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How Harumi Yamaguchi invented the modern woman in Japan

How Harumi Yamaguchi invented the modern woman in Japan

Artists are uniquely placed to capture the zeitgeist. Indeed, more often than not, they create it. Harumi Yamaguchi is such an artist. Trained in fine art, she flourished in advertising in 1980s Tokyo. In his remarkable essay, Taro Nettleton charts how her immediately recognizable ‘Harumi Gals’ ushered in a new modern woman in Japan: empowered, confident, and deeply aspirational.

Yamaguchi’s work is a good reminder that feminism and gender politics are always shaped by the contexts and cultures in which they emerge. This ever-relevant topic was discussed by artists Frida Kahlo and Käthe Kollwitz (Guerrilla Girls), Yurie Nagashima, Yu Hong, and Nilima Sheikh in a 2018 Conversations panel that has lost none of its punch.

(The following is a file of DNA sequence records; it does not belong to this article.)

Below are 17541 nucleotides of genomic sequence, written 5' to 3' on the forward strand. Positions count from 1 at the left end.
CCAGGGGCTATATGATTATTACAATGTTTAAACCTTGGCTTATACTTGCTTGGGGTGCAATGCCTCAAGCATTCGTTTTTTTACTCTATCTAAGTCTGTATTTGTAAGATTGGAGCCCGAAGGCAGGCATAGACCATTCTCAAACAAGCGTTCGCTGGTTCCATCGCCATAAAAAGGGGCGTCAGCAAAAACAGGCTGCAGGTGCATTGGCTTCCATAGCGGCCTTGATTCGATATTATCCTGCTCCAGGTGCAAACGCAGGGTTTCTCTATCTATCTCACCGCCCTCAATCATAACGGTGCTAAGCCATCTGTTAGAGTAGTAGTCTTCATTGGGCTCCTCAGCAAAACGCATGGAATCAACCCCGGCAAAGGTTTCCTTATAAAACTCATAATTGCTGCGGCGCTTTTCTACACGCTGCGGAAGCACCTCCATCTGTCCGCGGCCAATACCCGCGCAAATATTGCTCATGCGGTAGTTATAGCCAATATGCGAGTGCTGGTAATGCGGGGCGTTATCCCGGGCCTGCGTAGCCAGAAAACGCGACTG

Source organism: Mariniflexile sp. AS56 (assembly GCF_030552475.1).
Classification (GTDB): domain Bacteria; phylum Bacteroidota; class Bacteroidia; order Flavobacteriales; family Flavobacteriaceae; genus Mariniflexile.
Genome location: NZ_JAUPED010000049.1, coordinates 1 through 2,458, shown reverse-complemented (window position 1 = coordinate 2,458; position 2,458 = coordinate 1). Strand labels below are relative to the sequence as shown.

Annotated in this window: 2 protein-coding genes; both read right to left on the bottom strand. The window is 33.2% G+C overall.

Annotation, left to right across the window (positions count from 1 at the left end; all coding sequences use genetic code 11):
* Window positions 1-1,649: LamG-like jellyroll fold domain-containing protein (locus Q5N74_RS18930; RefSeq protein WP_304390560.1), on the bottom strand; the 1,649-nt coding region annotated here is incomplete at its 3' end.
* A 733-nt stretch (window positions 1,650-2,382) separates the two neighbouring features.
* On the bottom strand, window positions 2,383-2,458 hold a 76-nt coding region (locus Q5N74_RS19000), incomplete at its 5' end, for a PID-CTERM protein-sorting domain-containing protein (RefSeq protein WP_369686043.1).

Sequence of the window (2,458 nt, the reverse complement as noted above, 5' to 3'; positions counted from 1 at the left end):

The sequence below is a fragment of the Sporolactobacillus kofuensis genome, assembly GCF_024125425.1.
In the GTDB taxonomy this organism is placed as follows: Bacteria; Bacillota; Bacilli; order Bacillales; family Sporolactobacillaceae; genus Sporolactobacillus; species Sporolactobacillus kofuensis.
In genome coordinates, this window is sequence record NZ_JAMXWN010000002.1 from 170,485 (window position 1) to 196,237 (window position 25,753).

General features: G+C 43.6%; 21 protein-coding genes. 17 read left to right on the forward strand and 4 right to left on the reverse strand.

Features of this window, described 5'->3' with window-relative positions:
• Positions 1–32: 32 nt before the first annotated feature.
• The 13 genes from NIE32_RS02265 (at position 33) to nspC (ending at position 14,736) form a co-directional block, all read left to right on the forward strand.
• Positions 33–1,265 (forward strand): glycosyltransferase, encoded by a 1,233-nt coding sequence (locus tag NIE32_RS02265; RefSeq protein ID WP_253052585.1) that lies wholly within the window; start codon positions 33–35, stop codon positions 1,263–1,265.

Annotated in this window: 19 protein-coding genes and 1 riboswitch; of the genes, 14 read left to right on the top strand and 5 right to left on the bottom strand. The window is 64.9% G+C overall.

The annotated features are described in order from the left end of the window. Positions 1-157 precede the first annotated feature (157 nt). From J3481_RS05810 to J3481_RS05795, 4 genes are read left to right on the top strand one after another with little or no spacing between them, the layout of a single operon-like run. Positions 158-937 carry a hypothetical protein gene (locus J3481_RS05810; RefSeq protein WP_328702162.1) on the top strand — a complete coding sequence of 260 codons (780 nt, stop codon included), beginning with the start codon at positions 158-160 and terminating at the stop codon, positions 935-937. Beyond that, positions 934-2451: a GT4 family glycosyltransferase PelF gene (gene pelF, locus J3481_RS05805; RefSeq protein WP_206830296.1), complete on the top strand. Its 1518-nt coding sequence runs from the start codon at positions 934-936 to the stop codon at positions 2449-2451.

This week we also revisit Korakrit Arunanondchai’s video self-portrait – an invitation to follow them in the many recesses of their almost shamanistic practice and urgently reconsider our relationship to the natural world. Lastly, we take a deep dive into one of the fastest growing art markets in Southeast Asia: the Philippines.

The airbrushed irreverence of Harumi Yamaguchi by Taro Nettleton

Conversations | Feminist Aesthetics? Movements and Manifestations

Korakrit Arunanondchai: ‘Being an artist is about inducing a sacred moment’

All roads lead to Manila by Alain Zedrick Camiling